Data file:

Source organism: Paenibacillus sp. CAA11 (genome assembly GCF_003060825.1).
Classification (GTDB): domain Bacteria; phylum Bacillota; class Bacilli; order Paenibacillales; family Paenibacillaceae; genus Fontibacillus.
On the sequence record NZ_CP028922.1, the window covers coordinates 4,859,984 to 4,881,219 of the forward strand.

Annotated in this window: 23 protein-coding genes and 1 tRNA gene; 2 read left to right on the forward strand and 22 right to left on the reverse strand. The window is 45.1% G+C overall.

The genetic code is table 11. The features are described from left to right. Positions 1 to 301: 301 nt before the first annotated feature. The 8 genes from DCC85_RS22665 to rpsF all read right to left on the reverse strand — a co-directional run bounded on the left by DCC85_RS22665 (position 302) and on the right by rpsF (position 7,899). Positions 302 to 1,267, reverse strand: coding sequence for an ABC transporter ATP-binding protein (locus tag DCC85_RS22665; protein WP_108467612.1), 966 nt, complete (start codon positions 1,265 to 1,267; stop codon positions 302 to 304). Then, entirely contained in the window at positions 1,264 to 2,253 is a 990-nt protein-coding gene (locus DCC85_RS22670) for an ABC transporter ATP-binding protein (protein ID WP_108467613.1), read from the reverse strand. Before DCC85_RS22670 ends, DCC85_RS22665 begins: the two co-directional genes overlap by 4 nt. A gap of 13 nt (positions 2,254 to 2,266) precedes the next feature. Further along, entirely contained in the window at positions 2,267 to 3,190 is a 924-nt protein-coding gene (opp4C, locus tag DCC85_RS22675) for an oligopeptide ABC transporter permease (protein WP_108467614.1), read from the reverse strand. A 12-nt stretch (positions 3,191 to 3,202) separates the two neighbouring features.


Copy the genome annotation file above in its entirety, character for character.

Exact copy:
Source organism: Paenibacillus sp. CAA11 (genome assembly GCF_003060825.1).
Classification (GTDB): domain Bacteria; phylum Bacillota; class Bacilli; order Paenibacillales; family Paenibacillaceae; genus Fontibacillus.
On the sequence record NZ_CP028922.1, the window covers coordinates 4,859,984 to 4,881,219 of the forward strand.

Annotated in this window: 23 protein-coding genes and 1 tRNA gene; 2 read left to right on the forward strand and 22 right to left on the reverse strand. The window is 45.1% G+C overall.

The genetic code is table 11. The features are described from left to right. Positions 1 to 301: 301 nt before the first annotated feature. The 8 genes from DCC85_RS22665 to rpsF all read right to left on the reverse strand — a co-directional run bounded on the left by DCC85_RS22665 (position 302) and on the right by rpsF (position 7,899). Positions 302 to 1,267, reverse strand: coding sequence for an ABC transporter ATP-binding protein (locus tag DCC85_RS22665; protein WP_108467612.1), 966 nt, complete (start codon positions 1,265 to 1,267; stop codon positions 302 to 304). Then, entirely contained in the window at positions 1,264 to 2,253 is a 990-nt protein-coding gene (locus DCC85_RS22670) for an ABC transporter ATP-binding protein (protein ID WP_108467613.1), read from the reverse strand. Before DCC85_RS22670 ends, DCC85_RS22665 begins: the two co-directional genes overlap by 4 nt. A gap of 13 nt (positions 2,254 to 2,266) precedes the next feature. Further along, entirely contained in the window at positions 2,267 to 3,190 is a 924-nt protein-coding gene (opp4C, locus tag DCC85_RS22675) for an oligopeptide ABC transporter permease (protein WP_108467614.1), read from the reverse strand. A 12-nt stretch (positions 3,191 to 3,202) separates the two neighbouring features.